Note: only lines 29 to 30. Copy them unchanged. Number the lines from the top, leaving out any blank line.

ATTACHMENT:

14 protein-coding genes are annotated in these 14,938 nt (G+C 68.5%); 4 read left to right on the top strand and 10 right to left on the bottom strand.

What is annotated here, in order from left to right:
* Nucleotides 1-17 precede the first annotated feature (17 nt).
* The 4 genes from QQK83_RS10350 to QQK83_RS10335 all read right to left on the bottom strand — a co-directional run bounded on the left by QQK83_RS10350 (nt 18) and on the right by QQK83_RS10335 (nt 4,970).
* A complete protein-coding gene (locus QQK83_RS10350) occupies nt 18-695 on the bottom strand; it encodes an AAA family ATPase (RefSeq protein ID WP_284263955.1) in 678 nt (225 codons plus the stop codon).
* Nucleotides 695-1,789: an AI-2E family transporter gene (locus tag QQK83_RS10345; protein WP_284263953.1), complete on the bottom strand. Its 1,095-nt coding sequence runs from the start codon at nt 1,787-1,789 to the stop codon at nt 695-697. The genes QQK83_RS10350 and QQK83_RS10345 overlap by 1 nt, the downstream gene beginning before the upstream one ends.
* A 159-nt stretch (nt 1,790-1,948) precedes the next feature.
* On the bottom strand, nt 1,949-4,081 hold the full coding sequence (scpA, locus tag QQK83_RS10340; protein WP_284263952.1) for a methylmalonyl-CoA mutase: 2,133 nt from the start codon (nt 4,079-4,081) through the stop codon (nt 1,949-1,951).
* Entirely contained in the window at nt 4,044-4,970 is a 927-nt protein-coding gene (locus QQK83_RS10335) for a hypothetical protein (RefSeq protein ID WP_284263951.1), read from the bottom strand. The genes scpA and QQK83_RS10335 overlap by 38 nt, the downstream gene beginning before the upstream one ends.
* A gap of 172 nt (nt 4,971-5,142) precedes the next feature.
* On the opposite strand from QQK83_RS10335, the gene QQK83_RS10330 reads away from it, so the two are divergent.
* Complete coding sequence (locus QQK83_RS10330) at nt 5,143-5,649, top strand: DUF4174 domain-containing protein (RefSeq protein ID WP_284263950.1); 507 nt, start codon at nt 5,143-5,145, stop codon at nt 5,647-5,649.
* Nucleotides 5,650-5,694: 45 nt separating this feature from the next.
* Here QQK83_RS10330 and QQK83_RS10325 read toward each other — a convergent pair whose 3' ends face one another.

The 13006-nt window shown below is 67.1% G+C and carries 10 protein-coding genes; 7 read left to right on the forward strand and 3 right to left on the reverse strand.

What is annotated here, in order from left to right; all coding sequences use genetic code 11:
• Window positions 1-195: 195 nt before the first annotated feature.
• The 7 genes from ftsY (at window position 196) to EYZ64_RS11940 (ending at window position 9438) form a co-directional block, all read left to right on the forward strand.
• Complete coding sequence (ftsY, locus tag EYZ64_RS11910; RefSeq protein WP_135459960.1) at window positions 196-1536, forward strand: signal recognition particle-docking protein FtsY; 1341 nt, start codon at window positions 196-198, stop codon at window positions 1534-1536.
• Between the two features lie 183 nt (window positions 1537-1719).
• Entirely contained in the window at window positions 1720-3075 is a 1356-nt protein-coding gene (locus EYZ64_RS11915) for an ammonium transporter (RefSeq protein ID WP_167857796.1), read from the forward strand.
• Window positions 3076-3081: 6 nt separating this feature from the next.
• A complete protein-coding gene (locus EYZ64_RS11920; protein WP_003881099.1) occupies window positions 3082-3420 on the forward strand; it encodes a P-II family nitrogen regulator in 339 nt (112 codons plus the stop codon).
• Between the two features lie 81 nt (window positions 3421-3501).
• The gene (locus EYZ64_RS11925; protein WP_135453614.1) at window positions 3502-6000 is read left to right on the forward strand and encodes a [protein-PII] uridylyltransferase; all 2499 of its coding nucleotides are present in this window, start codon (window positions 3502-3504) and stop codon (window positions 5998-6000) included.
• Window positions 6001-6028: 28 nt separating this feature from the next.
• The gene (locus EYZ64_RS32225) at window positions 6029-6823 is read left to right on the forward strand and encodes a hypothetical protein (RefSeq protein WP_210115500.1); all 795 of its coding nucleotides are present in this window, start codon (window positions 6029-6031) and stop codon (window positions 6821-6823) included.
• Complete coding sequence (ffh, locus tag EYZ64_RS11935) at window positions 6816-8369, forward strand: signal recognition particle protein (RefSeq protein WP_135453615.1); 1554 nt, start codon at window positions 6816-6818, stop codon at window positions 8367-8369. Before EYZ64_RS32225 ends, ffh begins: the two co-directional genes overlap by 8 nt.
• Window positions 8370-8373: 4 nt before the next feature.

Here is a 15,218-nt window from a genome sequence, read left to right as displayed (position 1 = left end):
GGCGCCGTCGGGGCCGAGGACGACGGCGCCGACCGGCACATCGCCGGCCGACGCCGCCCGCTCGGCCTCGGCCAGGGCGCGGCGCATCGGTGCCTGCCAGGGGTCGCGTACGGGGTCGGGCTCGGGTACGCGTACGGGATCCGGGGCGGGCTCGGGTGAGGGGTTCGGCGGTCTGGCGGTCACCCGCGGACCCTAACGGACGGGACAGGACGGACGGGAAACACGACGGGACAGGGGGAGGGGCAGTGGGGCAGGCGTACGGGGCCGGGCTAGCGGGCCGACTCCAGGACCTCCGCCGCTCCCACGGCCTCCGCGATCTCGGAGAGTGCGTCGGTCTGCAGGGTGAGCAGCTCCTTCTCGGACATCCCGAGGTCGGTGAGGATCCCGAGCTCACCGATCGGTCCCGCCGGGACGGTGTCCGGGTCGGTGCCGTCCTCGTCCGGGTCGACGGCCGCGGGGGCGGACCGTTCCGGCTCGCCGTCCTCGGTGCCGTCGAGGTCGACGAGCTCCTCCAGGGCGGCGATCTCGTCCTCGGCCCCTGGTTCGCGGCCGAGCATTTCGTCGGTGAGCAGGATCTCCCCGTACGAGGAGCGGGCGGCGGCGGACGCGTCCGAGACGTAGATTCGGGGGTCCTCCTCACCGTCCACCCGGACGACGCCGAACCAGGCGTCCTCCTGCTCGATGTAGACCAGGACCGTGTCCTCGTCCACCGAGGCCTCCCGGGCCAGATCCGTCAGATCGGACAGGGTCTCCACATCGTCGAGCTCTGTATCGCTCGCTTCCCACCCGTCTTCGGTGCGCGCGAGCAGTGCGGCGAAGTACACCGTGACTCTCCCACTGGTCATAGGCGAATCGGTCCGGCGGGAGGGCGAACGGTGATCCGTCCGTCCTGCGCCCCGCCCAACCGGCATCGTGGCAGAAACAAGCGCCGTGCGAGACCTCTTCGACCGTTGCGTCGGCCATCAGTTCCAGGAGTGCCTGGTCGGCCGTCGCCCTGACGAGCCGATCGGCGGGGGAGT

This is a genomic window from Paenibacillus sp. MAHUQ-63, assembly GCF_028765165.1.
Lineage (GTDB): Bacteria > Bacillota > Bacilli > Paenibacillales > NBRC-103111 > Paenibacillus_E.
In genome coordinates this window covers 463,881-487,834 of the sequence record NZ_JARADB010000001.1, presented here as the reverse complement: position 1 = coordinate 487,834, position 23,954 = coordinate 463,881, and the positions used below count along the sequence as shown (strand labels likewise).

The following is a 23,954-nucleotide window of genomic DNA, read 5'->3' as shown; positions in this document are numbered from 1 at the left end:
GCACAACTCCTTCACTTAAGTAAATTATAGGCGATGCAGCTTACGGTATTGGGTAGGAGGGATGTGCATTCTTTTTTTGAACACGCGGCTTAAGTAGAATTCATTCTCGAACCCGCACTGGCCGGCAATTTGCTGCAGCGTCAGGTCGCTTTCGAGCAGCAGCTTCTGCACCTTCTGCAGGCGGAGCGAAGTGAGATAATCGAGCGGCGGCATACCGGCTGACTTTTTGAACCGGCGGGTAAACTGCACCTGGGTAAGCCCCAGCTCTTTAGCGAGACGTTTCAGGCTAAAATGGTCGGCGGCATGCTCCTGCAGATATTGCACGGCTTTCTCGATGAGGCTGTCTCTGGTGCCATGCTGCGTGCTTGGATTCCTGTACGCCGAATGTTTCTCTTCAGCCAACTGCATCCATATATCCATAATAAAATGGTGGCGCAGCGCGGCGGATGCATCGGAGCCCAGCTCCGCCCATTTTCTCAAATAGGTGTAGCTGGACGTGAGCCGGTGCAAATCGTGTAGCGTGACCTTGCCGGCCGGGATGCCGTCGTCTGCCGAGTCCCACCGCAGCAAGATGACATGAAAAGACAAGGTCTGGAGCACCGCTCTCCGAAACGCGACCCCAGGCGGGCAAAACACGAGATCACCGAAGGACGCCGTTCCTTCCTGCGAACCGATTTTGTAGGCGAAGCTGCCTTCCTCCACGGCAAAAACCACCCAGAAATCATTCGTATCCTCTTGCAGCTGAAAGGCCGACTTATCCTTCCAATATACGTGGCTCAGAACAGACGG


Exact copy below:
• Window positions 8370-8373: 4 nt before the next feature.

Here is a 15,218-nt window from a genome sequence, read left to right as displayed (position 1 = left end):